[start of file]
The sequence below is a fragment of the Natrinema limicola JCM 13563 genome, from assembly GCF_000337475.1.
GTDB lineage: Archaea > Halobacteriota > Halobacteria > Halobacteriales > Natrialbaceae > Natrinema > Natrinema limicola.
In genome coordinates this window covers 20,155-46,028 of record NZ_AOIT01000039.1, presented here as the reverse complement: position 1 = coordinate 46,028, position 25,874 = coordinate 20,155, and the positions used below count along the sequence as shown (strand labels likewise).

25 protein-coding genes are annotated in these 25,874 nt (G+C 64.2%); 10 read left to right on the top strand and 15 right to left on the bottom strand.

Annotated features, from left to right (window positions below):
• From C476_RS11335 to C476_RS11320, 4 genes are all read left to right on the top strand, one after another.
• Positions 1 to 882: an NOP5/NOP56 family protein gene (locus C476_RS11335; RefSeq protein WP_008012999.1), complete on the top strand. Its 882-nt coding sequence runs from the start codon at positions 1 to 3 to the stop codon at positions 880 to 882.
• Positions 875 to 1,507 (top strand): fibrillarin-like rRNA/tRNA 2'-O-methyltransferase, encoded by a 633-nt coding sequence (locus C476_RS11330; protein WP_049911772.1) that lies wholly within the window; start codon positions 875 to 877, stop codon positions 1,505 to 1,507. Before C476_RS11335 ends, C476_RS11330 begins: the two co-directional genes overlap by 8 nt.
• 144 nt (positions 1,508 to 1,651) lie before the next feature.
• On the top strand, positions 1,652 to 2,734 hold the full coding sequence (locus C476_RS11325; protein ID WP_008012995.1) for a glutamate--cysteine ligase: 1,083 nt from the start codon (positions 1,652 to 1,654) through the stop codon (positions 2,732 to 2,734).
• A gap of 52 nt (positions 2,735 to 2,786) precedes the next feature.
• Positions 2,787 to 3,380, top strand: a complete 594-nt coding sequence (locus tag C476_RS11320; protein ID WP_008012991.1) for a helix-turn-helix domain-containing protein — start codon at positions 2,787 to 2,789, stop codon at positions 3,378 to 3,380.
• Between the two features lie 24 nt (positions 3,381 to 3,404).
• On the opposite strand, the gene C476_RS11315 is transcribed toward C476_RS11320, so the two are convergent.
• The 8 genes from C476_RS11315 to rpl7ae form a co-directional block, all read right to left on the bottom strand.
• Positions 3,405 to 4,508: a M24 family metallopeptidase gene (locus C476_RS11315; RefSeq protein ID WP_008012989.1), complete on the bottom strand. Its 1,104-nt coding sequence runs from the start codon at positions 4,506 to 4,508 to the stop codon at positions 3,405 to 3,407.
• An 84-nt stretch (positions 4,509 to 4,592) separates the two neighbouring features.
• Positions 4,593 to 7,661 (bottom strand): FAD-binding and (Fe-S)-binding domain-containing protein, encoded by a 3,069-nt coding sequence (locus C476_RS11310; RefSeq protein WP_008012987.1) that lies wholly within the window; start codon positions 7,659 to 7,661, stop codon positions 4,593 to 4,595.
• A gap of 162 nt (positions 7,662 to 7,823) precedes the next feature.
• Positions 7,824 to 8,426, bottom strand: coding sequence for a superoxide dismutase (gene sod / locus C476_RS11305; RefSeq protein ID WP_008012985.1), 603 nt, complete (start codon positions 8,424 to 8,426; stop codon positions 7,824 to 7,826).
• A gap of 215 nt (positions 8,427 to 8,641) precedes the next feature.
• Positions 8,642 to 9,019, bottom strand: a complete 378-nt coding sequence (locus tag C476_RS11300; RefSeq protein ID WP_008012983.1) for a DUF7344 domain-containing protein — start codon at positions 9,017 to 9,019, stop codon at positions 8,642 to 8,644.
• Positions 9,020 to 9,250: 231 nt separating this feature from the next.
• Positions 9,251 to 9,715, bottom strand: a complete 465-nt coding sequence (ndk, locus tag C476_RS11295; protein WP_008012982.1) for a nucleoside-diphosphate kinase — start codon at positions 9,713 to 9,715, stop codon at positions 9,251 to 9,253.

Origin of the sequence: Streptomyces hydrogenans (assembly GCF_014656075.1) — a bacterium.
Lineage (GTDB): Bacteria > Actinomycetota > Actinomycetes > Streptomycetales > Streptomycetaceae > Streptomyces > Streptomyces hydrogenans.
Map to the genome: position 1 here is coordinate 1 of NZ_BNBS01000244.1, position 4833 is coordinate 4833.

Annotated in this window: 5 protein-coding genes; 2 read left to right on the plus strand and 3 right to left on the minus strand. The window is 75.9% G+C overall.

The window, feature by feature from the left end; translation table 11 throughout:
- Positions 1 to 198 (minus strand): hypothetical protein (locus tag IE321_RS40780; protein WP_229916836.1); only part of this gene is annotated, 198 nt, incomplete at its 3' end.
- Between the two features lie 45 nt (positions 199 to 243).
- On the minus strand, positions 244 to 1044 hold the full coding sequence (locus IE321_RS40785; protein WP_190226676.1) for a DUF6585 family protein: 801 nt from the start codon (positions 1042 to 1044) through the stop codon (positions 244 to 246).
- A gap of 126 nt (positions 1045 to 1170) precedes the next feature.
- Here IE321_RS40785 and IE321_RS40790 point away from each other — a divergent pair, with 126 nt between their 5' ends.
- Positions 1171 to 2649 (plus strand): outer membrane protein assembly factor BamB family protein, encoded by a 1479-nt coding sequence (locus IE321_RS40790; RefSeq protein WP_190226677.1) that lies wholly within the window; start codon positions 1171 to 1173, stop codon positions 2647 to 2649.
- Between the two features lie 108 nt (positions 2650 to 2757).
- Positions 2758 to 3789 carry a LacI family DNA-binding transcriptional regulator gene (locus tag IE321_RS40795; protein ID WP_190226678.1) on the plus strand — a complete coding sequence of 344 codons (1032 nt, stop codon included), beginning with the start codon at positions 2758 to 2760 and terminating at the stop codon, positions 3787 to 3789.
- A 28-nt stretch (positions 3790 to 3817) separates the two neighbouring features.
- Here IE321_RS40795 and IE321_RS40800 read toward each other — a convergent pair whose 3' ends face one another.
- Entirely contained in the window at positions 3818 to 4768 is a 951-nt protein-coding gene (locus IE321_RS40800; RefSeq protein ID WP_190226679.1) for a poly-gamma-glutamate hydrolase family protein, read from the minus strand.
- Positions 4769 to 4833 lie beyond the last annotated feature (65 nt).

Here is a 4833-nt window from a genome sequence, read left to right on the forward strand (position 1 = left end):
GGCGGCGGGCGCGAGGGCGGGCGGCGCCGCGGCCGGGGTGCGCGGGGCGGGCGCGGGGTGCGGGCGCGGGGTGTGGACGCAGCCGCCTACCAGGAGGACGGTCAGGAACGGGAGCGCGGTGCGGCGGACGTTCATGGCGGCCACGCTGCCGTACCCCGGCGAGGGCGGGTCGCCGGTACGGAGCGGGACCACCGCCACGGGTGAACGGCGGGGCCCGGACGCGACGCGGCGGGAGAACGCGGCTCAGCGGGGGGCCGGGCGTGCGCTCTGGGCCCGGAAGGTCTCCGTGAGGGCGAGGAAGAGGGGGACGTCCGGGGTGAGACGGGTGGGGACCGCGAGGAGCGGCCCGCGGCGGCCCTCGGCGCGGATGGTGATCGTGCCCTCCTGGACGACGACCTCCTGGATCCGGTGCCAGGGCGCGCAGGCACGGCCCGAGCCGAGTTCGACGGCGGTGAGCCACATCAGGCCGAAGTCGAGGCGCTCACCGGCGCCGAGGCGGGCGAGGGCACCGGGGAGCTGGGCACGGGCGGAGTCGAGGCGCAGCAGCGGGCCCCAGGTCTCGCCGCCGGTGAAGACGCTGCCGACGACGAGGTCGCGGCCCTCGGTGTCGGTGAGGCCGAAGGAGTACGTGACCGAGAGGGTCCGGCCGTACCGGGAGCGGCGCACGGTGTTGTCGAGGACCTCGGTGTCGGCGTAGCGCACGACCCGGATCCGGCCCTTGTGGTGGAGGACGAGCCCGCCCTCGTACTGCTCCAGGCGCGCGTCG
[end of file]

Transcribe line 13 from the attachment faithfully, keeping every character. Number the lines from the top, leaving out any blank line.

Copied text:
• Between the two features lie 24 nt (positions 3,381 to 3,404).